Traumatic growth and psychological resilience status of female victims of violence inpatients in a district psychiatric hospital


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Abstract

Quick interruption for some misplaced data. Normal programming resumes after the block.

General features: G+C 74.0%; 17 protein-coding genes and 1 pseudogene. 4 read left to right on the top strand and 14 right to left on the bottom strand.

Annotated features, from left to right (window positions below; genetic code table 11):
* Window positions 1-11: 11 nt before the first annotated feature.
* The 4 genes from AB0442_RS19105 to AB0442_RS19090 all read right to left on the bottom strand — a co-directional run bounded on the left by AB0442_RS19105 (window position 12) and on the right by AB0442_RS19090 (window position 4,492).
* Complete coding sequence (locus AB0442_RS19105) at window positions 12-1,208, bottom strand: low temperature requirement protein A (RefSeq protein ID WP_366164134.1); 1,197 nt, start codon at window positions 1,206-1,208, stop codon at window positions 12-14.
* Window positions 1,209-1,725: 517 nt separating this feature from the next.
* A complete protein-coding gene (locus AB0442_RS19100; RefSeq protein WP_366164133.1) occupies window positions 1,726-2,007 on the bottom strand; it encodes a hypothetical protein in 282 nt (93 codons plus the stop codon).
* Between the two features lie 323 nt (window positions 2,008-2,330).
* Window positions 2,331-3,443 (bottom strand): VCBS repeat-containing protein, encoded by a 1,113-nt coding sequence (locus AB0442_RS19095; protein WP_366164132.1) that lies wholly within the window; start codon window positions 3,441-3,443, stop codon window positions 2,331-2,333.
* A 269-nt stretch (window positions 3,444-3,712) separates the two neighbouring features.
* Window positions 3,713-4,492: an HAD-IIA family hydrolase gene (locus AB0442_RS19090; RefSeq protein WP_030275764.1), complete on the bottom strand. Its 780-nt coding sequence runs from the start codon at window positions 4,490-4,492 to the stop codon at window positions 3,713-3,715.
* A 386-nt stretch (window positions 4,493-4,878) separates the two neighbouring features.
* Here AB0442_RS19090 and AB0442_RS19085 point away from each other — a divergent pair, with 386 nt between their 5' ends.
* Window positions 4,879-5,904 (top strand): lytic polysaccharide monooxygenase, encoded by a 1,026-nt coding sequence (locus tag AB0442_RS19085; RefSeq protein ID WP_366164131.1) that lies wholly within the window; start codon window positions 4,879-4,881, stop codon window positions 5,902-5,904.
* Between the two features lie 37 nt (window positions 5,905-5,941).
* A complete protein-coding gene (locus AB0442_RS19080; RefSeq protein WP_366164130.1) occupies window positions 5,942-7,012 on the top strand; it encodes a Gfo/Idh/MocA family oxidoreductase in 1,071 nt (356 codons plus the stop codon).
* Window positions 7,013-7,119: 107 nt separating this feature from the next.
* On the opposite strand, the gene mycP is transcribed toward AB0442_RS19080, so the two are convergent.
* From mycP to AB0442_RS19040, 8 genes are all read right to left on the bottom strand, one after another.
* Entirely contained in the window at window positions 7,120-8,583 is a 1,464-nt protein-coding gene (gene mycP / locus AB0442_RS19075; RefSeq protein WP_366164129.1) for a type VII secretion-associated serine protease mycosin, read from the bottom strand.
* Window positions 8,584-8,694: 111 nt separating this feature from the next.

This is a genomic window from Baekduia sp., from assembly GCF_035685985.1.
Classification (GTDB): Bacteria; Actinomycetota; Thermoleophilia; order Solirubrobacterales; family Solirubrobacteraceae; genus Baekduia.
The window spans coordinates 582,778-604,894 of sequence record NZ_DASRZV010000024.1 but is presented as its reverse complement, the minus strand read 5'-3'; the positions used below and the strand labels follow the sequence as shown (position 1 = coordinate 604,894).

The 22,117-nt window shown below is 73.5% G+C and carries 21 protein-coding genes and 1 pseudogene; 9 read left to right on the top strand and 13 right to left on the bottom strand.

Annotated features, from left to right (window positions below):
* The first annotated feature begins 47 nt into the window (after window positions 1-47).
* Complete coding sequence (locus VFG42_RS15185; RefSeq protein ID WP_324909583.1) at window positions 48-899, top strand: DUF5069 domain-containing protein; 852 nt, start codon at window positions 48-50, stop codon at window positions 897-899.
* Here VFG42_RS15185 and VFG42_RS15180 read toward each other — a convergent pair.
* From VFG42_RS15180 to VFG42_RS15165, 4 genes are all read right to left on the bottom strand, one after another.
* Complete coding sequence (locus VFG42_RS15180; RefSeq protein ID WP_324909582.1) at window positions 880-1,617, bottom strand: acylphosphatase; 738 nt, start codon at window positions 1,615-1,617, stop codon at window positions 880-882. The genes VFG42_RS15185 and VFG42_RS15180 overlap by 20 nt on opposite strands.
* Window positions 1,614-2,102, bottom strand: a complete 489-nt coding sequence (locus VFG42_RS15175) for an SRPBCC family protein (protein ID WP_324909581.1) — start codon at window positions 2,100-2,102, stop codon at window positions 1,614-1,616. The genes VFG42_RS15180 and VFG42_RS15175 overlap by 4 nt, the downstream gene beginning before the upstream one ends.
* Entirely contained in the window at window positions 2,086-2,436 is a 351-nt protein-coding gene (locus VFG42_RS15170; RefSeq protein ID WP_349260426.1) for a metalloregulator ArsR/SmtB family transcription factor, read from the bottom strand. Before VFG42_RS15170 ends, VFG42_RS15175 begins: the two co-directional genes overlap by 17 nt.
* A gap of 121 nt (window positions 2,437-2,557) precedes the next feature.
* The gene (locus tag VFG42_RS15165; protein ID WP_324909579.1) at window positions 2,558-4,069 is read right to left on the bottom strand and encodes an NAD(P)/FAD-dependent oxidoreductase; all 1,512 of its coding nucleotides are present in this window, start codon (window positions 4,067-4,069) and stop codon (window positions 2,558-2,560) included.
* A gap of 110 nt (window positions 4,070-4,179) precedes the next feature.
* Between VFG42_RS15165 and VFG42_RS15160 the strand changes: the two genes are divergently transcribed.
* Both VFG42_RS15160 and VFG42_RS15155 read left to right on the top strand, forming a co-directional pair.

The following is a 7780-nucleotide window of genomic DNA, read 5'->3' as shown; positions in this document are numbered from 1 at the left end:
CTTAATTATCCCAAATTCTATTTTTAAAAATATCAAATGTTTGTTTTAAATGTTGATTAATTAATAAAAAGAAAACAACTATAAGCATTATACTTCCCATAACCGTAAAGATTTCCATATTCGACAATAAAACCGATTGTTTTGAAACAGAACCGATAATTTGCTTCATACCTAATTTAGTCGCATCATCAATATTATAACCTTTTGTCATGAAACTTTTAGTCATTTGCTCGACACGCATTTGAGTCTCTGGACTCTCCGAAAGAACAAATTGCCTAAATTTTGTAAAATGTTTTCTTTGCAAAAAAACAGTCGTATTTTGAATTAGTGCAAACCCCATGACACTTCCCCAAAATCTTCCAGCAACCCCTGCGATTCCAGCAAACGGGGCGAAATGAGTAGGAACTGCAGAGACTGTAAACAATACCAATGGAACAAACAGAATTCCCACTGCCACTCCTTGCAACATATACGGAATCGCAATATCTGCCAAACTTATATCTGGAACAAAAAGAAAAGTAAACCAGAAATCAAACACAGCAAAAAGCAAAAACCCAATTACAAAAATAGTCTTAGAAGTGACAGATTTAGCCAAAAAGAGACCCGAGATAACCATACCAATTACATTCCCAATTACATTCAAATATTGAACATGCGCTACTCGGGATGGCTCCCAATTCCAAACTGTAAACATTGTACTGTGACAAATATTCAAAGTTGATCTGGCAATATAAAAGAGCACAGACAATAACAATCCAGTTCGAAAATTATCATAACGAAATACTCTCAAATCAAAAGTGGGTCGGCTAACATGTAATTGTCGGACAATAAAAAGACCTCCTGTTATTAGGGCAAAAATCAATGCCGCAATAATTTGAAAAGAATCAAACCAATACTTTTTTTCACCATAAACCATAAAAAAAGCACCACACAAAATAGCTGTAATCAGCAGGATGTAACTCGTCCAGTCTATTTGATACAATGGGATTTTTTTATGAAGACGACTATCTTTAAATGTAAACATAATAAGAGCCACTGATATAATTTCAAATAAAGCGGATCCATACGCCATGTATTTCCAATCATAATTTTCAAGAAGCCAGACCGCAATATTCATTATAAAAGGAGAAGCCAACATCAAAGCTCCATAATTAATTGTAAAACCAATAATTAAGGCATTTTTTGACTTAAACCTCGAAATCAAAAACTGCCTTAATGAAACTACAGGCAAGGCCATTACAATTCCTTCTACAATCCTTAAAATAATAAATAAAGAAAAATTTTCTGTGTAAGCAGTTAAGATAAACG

The aim of this study was to examine the traumatic mental growth and psychological resilience status of females who were receiving inpatient treatment at a district mental health hospital and had a history of being subjected to violence. One hundred-twenty female patients with a history of exposure to violence participated in the study. An introductory information form, the Traumatic Growth Inventory (TGI) and the Psychological Resilience Scale for Adults (PRSA) were used for data collection. This study found that all the participants were subjected to emotional violence, 65.8% to physical violence, 30.8% to sexual violence, and 94.2% to verbal violence at some point in their lives. Their TGI mean score (60.96 ± 11.91) was above average, while their PRSA mean score (97.90 ± 9.18) was below average. The participants' mean scores on the TGI and PRSA did not vary significantly by the type of violence (p > 0.05) to which the women were exposed. Moreover, no statistically significant relationship was found between the TGI and the PRSA total scale and subscale mean scores (p > 0.05). This study found that the posttraumatic growth of females who had a history of physical or emotional or sexual abuse was positive, and that their psychological resilience levels were inadequate.HighlightsExposure the violence is higher for psychiatric patientsIt affects resilience of individualsPsychiatric nurses can counsel women with mental disorders.

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